The current solar probe differs in several respects from the mission envisioned in the 2003 survey. The closest approach for SPP is 9.5 solar radii (RS) instead of 4 RS (Figure 6.1.1). The loss in proximity is significant but is more than compensated for by the opportunity to spend far more time close to the Sun and gather observations spanning half a solar cycle. This latter feature in particular makes the timing of the mission with respect to the solar activity cycle a less significant issue. SPP orbits in the ecliptic plane instead of a polar plane and thus leaves the polar regions unexplored. Nevertheless, fast solar wind streams typical of polar coronal holes will still be adequately sampled, albeit at larger radial distances from the Sun. Only one remote sensing instrument remains on SPP, but the most significant impairment comes from the lack of in situ solar wind composition measurements; the survey committee urges NASA to consider restoring this capability. However, in most other aspects SPP offers the prospect of a substantially enhanced science return compared to the earlier solar probe concept.
The four science investigations provide a combination of in situ and remote sensing capability. Three in situ instruments will make comprehensive measurements of the solar wind ion and electron thermal plasma, of suprathermal and energetic particles, and of magnetic and electric fields from DC to high frequencies. A side-looking imager will provide both global context and quasi-in situ measurements of density and dust in the corona from 2.2 to 20 RS.
1 National Research Council, The Sun to the Earth—and Beyond: A Decadal Research Strategy in Solar and Space Physics, The National Academies Press, Washington, D.C., 2003; and National Research Council, The Sun to the Earth—and Beyond: Panel Reports, The National Academies Press, Washington, D.C., 2003.
The committee emphasizes that what is called for is a review by NASA, in which the expected outcome will be actions by NASA with regard to SPP that preserve a program of balanced progress in heliophysics throughout the decade.
FIGURE 6.1.1 A simulated view of the Sun and inner heliosphere seen from above the pole illustrates the revamped trajectory of Solar Probe Plus during its 19 near-Sun passes inside 30 RS. The spacecraft will spend nearly 1,000 hours within 20 RS of the Sun and 30 hours within 10 RS. The 3-month near-ecliptic orbit allows repeated measurements of the slow wind from the streamer belt as well as of the fast wind from equatorial coronal holes. Terrestrial observatories, from both ground and space, will provide global context measurements. SOURCE: NASA, Solar Probe Plus: Report of the Science and Technology Definition Team, NASA/TM-2008-214161, NASA Goddard Space Flight Center, Greenbelt, Md., July 2008.
The survey committee notes that the resources assumed in crafting this decadal survey’s recommended programs are barely adequate to make the required progress; with reduced resources, progress will be inadequate. It is also evident that with increased resources, the cadence of the assets by which the nation pursues its program could be increased with a concomitant increase in the pace of scientific discovery and societal value.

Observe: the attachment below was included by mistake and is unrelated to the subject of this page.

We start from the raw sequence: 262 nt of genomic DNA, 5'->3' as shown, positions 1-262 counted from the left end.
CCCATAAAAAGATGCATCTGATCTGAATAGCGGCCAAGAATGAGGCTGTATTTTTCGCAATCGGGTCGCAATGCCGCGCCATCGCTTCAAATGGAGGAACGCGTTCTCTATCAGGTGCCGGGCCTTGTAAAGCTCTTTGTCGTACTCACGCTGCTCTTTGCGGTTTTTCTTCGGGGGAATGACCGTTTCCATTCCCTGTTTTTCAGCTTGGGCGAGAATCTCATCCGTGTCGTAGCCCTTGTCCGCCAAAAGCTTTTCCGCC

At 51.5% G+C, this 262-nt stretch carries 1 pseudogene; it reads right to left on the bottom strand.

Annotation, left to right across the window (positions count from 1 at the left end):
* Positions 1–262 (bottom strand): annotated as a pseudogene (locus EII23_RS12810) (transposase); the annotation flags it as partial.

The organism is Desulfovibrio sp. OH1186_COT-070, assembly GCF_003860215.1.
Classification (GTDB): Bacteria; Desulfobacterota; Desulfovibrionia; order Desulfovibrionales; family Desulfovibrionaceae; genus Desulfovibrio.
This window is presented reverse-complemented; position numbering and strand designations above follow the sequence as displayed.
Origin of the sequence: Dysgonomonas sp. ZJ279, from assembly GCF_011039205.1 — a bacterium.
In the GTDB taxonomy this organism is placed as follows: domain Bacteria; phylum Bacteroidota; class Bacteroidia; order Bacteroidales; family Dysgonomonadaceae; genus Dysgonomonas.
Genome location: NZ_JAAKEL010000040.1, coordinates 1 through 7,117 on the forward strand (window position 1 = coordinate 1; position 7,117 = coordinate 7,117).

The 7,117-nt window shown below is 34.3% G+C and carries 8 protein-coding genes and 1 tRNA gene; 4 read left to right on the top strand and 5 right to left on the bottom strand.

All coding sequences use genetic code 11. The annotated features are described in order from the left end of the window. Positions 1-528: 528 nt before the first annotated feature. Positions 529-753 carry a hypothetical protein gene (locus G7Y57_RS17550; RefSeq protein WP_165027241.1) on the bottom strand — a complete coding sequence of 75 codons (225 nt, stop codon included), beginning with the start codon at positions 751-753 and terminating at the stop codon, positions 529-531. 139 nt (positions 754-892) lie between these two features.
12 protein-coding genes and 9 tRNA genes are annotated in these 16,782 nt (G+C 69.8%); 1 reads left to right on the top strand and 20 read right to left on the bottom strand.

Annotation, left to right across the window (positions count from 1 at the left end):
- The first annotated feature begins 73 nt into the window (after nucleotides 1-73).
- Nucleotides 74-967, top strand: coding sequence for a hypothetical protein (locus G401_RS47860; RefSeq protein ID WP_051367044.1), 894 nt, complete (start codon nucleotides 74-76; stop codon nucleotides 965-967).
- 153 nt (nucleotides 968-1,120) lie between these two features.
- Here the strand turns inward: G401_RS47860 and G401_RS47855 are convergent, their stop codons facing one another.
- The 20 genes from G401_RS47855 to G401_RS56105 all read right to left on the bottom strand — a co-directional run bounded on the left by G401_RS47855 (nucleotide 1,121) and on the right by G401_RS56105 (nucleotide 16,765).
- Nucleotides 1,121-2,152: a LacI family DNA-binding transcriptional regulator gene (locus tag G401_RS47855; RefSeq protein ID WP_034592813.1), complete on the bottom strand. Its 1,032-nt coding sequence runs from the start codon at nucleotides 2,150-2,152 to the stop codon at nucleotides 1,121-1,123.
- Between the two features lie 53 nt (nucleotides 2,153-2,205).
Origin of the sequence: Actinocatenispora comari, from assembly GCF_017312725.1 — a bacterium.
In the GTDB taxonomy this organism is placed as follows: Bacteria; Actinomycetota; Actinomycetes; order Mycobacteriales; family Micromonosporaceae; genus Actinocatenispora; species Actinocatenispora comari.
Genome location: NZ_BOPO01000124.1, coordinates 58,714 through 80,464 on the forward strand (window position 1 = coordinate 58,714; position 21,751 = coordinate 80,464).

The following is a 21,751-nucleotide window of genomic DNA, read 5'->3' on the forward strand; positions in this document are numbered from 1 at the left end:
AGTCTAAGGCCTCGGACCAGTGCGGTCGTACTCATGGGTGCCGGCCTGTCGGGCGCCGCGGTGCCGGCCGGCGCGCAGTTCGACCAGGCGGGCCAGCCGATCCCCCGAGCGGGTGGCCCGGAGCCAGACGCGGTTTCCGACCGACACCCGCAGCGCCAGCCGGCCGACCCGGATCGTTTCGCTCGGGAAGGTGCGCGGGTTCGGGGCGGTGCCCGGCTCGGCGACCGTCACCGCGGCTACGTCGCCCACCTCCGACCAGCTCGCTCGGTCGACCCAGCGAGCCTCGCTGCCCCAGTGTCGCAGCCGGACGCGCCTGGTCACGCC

The survey committee recommends the following augmentation priorities to aid in implementing a program under a more favorable budgetary environment:
Augmentation Priority 1. If even modest additional financial resources can be made available early in the decade, the implementation of the DRIVE initiative should be accelerated.
Augmentation Priority 2. Given sufficient funds throughout the decade, the Explorer line should be further augmented so as to increase the cadence and amount of funding available for missions including Missions of Opportunity.
Augmentation Priority 3. Given further budget augmentation, the cadence of STP missions should increase to allow the recommended third-priority mid-size science target (MEDICI) to be initiated in this decade.
Augmentation Priority 4. The major-mission-line recommendation (GDC) should be implemented in the most cost-effective manner, if possible with a funding bump as shown in Figure 6.1.
Collaborations between NASA and foreign space agencies have historically achieved major science at a relatively low cost to the United States. Missions labeled with an asterisk in Figure 6.2 are examples of such international collaborations. These include SOHO, Ulysses, Yohkoh, CLUSTER, Hinode, and Solar Orbiter. Collaborations with the Japanese space agency have been particularly fruitful, with investments of Explorer-size funds having resulted in full U.S. participation in major missions (Yohkoh, Hinode). Such missions leverage U.S. investments while simultaneously sustaining a U.S. leadership role in science.3
Opportunities continue to arise for NASA to collaborate with other nations, and in so doing to obtain a high science return at a relatively low cost. The Solar-C mission, a follow-on to Yohkoh and Hinode that will study the magnetic coupling of the lower solar atmosphere and the corona, has been confirmed by Japan and would greatly benefit from contributions of instrumentation from the United States. A mission concept has also been developed in Japan, Canada, and Europe that involves a fleet of spacecraft performing simultaneous in situ measurements of fields and plasmas at key locations in the magnetosphere. Finally, NASA support for the U.S.-Taiwanese FORMOSAT-3/COSMIC microsatellite science mission for weather, climate, space weather, and geodetic research illustrates the range of possible collaborative opportunities that might arise. The augmented Explorer line is the recommended source of funding for participation in most such international collaborations.
3 At the same time, collaborations with international partners add complexity and risk that must be actively managed. See, for example, National Research Council, U.S.-European Collaboration in Space Science, National Academy Press, Washington, D.C., 1998.